Sylvan/silvan – pronounced (Silvuhn)
noun: a spirit that lives in or frequents the woods; adjective: related to the woods
I subscribe to a daily e-mail that brings me a word a day to enlarge my vocabulary. I’d be happy if I could remember the words I already know or the words I knew before I turned 50.
What would I do without Google, where I can type in something like “pottery, dead, ashes” and eventually get the word I was trying to remember – “urn”.
But I was drawn to the word I received the other day – “sylvan”. I’m thinking of having t-shirts made that have the noun definition of sylvan with some little wood sprite romping in the woods, perhaps on skis or horseback.
Trees this time of year are actually more fascinating than when everything is all green and leafed out. You can see so much more detail in the bark and the angles and bends of the branches.
As I wander through blogland, I’ve seen some beautiful tree samplings. Skoog Farm has a great photo in her banner and Lady Fi captured trees during a solar eclipse. The photos KC has with her bike amongst the trees or her dogs jumping over a log on Romping and Rolling in the Rockies catch my eye. And how about the heart wood photo Lisa took on Laughing Orca Ranch? That’s just a few that I’ve seen lately.
Trees standing alone against a big colorful sky bring out different reactions and feelings than a group of white birch standing in the snow. This weeks Sunday Stills assignment addresses this emotional reaction that can occur when you see a photo. I can’t wait to see what people come up with for that.
I think it’s magical, the technology that can capture an instance in time. And even more remarkable is the talent behind the camera that has the eye and the knowledge and the reflex to make a photo pop with personality — to draw you into a landscape, an experience, or photos of people that show so much more than just a portrait.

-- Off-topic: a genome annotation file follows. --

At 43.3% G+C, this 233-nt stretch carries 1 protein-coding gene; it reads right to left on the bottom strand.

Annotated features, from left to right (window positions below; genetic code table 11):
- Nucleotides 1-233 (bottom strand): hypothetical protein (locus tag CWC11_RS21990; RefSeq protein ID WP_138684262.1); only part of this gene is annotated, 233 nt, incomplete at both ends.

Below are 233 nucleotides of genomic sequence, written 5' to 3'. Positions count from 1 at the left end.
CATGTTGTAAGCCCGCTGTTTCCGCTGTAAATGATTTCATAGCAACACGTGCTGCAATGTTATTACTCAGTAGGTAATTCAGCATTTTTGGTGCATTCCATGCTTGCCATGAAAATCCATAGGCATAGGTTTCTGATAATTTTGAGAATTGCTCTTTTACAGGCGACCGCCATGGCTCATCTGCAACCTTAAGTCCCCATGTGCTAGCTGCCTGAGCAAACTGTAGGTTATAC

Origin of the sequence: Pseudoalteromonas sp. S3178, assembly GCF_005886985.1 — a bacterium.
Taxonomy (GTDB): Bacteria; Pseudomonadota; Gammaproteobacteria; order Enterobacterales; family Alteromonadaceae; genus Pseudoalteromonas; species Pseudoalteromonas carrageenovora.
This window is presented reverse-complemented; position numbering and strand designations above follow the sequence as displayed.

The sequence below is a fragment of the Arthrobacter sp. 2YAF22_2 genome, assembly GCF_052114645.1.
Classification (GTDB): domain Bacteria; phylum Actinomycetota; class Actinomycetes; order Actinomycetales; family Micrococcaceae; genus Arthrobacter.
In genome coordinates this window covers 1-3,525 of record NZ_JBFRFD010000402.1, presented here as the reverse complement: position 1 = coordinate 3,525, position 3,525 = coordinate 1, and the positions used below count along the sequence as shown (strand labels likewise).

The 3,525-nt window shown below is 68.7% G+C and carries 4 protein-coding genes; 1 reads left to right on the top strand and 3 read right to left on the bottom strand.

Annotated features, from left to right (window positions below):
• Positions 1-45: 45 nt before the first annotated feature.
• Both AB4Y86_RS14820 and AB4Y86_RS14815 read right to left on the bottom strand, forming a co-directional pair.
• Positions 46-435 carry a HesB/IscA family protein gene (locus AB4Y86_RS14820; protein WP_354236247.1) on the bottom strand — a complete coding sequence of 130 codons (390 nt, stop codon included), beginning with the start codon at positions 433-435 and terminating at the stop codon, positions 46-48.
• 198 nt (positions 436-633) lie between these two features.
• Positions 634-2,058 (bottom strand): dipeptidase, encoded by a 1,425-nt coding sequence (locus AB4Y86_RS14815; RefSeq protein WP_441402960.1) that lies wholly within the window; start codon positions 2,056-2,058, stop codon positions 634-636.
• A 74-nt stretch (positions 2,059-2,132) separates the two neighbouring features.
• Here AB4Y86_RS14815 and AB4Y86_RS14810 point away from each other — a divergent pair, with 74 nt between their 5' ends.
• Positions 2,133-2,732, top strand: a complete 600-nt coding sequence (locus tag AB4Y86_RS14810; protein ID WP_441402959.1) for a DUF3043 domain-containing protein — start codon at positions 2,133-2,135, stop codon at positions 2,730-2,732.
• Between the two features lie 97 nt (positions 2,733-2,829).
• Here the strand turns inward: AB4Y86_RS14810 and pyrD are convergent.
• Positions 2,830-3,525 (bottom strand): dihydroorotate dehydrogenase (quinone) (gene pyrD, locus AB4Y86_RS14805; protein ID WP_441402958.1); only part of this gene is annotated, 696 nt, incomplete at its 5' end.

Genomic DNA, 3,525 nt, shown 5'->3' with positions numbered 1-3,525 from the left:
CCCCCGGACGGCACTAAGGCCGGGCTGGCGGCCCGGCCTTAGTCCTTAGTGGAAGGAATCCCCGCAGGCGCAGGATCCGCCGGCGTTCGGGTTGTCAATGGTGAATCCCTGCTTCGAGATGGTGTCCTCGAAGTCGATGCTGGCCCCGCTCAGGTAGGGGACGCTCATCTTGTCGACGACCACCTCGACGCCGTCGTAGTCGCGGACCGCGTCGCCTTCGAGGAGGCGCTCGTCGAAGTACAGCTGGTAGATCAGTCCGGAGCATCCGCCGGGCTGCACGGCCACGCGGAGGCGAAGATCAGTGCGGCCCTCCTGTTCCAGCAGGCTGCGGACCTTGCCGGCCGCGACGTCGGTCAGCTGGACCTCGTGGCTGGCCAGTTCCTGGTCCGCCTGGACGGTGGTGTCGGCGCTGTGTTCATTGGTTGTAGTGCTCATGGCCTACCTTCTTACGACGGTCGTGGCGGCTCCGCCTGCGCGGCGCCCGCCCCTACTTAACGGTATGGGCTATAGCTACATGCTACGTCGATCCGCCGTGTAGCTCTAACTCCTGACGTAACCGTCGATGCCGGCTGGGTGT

I’ve wanted to mainly concentrate on my writing but I’ve become increasingly frustrated with all the photos that would have been so amazing if they weren’t blurry, too dark, too bright, focused in the wrong area, something distracting ends up in the foreground or background, and so on.
I know that even professional photographers take 100’s of photos, with only a few being “good enough” to use. And I had hoped that my photography skills would improve by trial and error. But many of my bad photos are due to ignorance and not knowing enough about my camera settings and how to override them when they are screwing up my pictures.
Lately, because my cameras and I rarely get to see the sun, my photos are especially blurry. My camera tries to compensate for the poor lighting with an extremely slow shutter speed. Once in awhile the “mistakes” create some interesting pictures (taken while driving to work).
But most of the time, things like this are just plain irritating. I have found myself screaming at my camera, “Stop thinking for me!!!”
Unfortunately, my camera just smirks in reply.
But let it be known that the days of Maery being outsmarted by her camera are drawing nigh. I will rein in this camera folly and bring peace to the Rose kingdom once again. Huzzah!
In other words, I’m going to get out the manuals for my two cameras.